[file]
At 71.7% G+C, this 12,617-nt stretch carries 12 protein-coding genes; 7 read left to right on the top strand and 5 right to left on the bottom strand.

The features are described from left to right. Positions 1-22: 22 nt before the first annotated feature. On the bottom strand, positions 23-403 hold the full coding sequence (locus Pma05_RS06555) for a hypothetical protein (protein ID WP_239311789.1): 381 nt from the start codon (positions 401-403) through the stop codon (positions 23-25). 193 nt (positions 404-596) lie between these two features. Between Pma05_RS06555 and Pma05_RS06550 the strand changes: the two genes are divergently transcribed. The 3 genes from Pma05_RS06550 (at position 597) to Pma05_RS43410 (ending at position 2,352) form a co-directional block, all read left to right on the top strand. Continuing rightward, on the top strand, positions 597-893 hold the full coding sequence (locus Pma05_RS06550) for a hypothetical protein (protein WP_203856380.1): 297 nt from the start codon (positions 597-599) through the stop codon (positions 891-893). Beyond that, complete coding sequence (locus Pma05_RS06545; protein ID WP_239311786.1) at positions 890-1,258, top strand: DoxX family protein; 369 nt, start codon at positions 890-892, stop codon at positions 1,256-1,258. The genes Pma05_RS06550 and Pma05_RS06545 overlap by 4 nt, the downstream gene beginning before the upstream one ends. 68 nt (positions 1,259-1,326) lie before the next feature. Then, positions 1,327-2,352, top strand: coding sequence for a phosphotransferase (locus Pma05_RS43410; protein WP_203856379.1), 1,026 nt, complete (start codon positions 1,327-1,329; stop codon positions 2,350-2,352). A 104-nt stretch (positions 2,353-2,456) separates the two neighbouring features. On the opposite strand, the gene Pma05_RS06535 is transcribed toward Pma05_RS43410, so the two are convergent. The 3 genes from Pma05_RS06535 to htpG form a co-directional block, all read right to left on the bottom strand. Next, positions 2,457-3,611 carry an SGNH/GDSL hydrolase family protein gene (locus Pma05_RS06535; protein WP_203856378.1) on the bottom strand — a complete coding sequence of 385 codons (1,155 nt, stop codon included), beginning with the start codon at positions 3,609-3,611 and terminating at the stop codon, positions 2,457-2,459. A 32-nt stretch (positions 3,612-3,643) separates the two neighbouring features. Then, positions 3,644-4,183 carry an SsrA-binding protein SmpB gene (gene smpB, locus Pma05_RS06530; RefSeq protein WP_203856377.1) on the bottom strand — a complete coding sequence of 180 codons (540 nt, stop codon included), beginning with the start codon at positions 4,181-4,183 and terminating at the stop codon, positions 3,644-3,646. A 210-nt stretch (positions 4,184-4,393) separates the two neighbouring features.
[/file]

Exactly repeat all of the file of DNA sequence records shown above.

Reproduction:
At 71.7% G+C, this 12,617-nt stretch carries 12 protein-coding genes; 7 read left to right on the top strand and 5 right to left on the bottom strand.

The features are described from left to right. Positions 1-22: 22 nt before the first annotated feature. On the bottom strand, positions 23-403 hold the full coding sequence (locus Pma05_RS06555) for a hypothetical protein (protein ID WP_239311789.1): 381 nt from the start codon (positions 401-403) through the stop codon (positions 23-25). 193 nt (positions 404-596) lie between these two features. Between Pma05_RS06555 and Pma05_RS06550 the strand changes: the two genes are divergently transcribed. The 3 genes from Pma05_RS06550 (at position 597) to Pma05_RS43410 (ending at position 2,352) form a co-directional block, all read left to right on the top strand. Continuing rightward, on the top strand, positions 597-893 hold the full coding sequence (locus Pma05_RS06550) for a hypothetical protein (protein WP_203856380.1): 297 nt from the start codon (positions 597-599) through the stop codon (positions 891-893). Beyond that, complete coding sequence (locus Pma05_RS06545; protein ID WP_239311786.1) at positions 890-1,258, top strand: DoxX family protein; 369 nt, start codon at positions 890-892, stop codon at positions 1,256-1,258. The genes Pma05_RS06550 and Pma05_RS06545 overlap by 4 nt, the downstream gene beginning before the upstream one ends. 68 nt (positions 1,259-1,326) lie before the next feature. Then, positions 1,327-2,352, top strand: coding sequence for a phosphotransferase (locus Pma05_RS43410; protein WP_203856379.1), 1,026 nt, complete (start codon positions 1,327-1,329; stop codon positions 2,350-2,352). A 104-nt stretch (positions 2,353-2,456) separates the two neighbouring features. On the opposite strand, the gene Pma05_RS06535 is transcribed toward Pma05_RS43410, so the two are convergent. The 3 genes from Pma05_RS06535 to htpG form a co-directional block, all read right to left on the bottom strand. Next, positions 2,457-3,611 carry an SGNH/GDSL hydrolase family protein gene (locus Pma05_RS06535; protein WP_203856378.1) on the bottom strand — a complete coding sequence of 385 codons (1,155 nt, stop codon included), beginning with the start codon at positions 3,609-3,611 and terminating at the stop codon, positions 2,457-2,459. A 32-nt stretch (positions 3,612-3,643) separates the two neighbouring features. Then, positions 3,644-4,183 carry an SsrA-binding protein SmpB gene (gene smpB, locus Pma05_RS06530; RefSeq protein WP_203856377.1) on the bottom strand — a complete coding sequence of 180 codons (540 nt, stop codon included), beginning with the start codon at positions 4,181-4,183 and terminating at the stop codon, positions 3,644-3,646. A 210-nt stretch (positions 4,184-4,393) separates the two neighbouring features.